One of the best riddle-makers of the Middle Ages was Saint Aldhelm. Can you solve 10 of his riddles?
Known as ‘Britain’s first man of letters’, Aldhelm (c.639 – 709) served as the Abbot of Malmesbury and then Bishop of Sherborne, and at the same time had a lively career as a writer. One of his works is the Aenigmata, a collection of 100 riddles. In the original Latin, they are written out in verse and cover many themes and topics.
To solve these riddles, you must think of yourself as back in the seventh century, and imagine the world around you. Test yourself with these ten riddles (a clue – half the riddles deal with nature, while the other half are man-made). Answers at the end:
Where ocean pounds the craggy cliffs in sky
and surging surf is rising with the tide,
a scaffold built my mighty structure high
So I could point out sea-routes like a guide.
I do not roam calm oceans with an oar
nor plow the deep with rowers as they lurch,
Yet lead lost boats, pushed by huge waves, to shore
While signalling from my exalted perch
in lofty towers, setting inflagrations
as clouds of winter shroud bright constellations.
Spawned without seed, produced in ways of wonder,
I load my sweetened breast with floral plunder;
Kings’ honeyed fare grows gilded through my flair.
Sharp spears of fearsome war are what I bear,
and I beat – handless! – craftsmen’s metalware.
I’m born from dripping drops in soggy sky
and grow in swelling froth where rivers flow,
But no hand sways me while I’m swimming by
Or else my guts are spilled out everywhere
and fragile breath disperses in thin air.
I lead my team downstream with throngs in tow,
Since many friends have birthdates that we share.
From frozen bowels of dewy earth I’m bred;
From woolen fleece with bristles I’m not made.
They pull no yarn, no humming threads cascade,
no Chinese silkworms weave their yellow thread,
I am not plucked from wheels, no stiff combs beat,
and yet I’m labelled “clothing” on the street.
Long quivers’ arrows do not stir my dread.
First I was finely crafted from earth’s breast;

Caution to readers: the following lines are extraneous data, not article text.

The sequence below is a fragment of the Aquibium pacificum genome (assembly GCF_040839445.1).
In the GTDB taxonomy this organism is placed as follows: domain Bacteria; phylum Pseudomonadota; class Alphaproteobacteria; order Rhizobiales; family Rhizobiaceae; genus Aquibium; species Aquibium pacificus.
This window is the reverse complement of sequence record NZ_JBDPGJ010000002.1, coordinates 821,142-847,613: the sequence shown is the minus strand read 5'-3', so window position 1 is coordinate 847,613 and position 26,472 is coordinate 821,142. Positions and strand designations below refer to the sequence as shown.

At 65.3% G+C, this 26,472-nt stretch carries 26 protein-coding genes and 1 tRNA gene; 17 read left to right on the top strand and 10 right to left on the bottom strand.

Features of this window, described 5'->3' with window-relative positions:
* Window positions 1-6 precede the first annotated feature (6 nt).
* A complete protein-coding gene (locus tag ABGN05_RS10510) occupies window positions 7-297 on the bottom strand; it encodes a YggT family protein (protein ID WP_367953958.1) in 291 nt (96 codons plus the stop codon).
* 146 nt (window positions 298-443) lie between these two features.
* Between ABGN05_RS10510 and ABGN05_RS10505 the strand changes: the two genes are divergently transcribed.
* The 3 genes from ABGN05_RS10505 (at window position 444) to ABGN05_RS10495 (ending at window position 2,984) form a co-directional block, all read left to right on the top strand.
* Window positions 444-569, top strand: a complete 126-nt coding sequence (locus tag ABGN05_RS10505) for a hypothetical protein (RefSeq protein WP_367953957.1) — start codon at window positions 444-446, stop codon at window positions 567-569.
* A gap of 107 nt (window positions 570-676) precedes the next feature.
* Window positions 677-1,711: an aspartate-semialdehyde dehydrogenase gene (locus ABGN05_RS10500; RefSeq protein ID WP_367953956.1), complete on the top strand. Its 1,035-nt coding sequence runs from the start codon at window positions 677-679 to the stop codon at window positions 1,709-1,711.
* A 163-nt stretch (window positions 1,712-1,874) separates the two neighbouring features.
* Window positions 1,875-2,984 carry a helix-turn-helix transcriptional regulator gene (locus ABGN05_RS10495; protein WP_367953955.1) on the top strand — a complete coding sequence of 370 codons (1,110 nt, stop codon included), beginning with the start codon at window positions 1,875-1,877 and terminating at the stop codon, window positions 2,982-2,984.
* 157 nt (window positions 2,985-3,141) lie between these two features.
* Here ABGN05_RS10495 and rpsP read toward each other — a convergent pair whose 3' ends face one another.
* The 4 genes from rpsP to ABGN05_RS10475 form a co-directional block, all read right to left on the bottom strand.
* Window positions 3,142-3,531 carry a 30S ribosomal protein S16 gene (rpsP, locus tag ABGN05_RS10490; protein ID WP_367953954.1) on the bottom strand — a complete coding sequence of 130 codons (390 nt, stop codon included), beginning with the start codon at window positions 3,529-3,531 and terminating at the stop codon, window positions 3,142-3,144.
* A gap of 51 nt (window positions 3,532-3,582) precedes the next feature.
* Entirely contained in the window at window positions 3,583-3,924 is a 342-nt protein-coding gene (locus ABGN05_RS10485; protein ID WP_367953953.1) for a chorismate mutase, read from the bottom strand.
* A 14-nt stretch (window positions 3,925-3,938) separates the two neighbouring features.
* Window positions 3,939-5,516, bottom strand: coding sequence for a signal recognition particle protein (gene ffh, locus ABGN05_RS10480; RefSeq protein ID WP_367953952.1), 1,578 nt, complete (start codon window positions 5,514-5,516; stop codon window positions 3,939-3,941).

From brutal bulls he made up all the rest –
Or, rather, made from goats with their foul smell!
For many of the dead, I close their eyes
as he who guards my lord (though I’m undressed).
Yes, home is made of leather cut to size
and shaved-down wood from lumber that they fell.
I share now with the surf one destiny
in rolling cycles when each month repeats.
as beauty in my brilliant form retreats,
So too the surges fade in cresting sea.
Who is not stunned by my amazing fate
When with great strength I prop up countless trees?
Soon, though, a slender spike relieves great weight.
Birds in the sky and fish that swim in seas
Began their life from me in yesteryear;
my hold on one third of the world is clear.
No one can hold me in his palms or sight;
I scatter sudden clatter far and wide.
I want to hammer oaks with mournful might;
Yes, I strike sky and scour countryside.
From two materials, palms molded me.
My insides glow; these guts – for sure a looting
Of flax or some thin reed – shine brilliantly,
Though flesh produced from flowers yellows now.
They’re belching fire as flames and sparks are shooting,
and maudlin tears keep dripping down my brow,
So i still clear night’s shadows that i feared;
They leave ash smudges where my guts were seared.
I’m made, a willow-wood shaved-leather blend,
For taking battles to the bitter end.
A body’s safety is my body’s job
So Orcus will not have a life to rob.
What other soldier bears such hardship or
So many fatal injuries in war?
Saint Aldhelm’s Riddles, is translated and edited by A. M. Juster, who comments on how this work is filled with “wit, warmth, and wonder.” Aldhelm was carrying on a tradition from other ancient and medieval writers, who found creating riddles a way to challenge their own literary skills – and challenge those of their audience.